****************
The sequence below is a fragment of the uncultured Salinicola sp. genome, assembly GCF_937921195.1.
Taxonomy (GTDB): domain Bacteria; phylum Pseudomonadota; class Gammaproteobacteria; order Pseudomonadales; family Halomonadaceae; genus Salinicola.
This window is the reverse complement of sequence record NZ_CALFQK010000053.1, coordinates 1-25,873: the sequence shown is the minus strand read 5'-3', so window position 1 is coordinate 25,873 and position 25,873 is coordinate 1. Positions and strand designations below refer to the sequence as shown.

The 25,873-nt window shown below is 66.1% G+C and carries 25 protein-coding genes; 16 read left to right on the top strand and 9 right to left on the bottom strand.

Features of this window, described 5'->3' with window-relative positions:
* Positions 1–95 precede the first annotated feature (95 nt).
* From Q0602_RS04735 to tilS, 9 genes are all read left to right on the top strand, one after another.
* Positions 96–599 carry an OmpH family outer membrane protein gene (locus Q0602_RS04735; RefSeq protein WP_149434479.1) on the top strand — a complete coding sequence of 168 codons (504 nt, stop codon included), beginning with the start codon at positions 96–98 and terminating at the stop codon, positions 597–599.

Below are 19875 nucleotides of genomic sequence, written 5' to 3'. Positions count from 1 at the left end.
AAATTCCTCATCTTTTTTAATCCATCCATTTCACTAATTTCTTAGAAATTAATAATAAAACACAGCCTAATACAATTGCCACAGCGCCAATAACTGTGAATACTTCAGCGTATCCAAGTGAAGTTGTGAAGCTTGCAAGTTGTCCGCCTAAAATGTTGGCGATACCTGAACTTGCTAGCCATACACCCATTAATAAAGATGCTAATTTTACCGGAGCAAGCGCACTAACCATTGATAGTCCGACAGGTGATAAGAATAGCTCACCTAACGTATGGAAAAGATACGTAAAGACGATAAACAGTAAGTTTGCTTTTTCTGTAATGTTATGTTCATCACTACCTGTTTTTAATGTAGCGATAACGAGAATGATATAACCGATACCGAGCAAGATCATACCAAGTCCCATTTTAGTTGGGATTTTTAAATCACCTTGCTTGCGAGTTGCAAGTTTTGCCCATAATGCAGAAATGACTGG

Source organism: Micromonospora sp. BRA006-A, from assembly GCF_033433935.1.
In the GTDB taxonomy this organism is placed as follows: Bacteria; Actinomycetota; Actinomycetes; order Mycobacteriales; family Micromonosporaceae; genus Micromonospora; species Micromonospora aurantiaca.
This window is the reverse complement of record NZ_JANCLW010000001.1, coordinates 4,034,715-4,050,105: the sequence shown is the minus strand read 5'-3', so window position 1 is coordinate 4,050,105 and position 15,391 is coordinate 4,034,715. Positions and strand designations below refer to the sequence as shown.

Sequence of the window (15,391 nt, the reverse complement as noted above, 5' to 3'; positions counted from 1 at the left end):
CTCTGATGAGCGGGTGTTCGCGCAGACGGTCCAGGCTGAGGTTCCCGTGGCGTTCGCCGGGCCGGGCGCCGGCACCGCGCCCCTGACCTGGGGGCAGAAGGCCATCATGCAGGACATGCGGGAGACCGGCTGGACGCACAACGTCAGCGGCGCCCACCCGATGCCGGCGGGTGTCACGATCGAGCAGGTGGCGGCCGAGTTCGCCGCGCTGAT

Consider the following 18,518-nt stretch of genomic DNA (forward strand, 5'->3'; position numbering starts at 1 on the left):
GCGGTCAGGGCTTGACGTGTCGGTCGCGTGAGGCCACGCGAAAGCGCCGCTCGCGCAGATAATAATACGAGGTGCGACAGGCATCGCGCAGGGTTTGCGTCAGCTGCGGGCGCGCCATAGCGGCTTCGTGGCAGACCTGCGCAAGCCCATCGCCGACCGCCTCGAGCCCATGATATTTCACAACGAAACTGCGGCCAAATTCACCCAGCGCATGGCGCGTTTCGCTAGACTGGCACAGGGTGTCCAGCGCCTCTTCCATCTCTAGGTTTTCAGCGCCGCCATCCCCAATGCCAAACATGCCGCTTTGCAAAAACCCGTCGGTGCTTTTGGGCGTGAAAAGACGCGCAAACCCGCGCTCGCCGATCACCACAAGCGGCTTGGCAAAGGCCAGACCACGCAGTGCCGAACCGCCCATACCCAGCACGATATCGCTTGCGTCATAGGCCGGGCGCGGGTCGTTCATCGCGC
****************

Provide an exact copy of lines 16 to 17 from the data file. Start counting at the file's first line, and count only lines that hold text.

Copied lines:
Consider the following 18,518-nt stretch of genomic DNA (forward strand, 5'->3'; position numbering starts at 1 on the left):
GCGGTCAGGGCTTGACGTGTCGGTCGCGTGAGGCCACGCGAAAGCGCCGCTCGCGCAGATAATAATACGAGGTGCGACAGGCATCGCGCAGGGTTTGCGTCAGCTGCGGGCGCGCCATAGCGGCTTCGTGGCAGACCTGCGCAAGCCCATCGCCGACCGCCTCGAGCCCATGATATTTCACAACGAAACTGCGGCCAAATTCACCCAGCGCATGGCGCGTTTCGCTAGACTGGCACAGGGTGTCCAGCGCCTCTTCCATCTCTAGGTTTTCAGCGCCGCCATCCCCAATGCCAAACATGCCGCTTTGCAAAAACCCGTCGGTGCTTTTGGGCGTGAAAAGACGCGCAAACCCGCGCTCGCCGATCACCACAAGCGGCTTGGCAAAGGCCAGACCACGCAGTGCCGAACCGCCCATACCCAGCACGATATCGCTTGCGTCATAGGCCGGGCGCGGGTCGTTCATCGCGC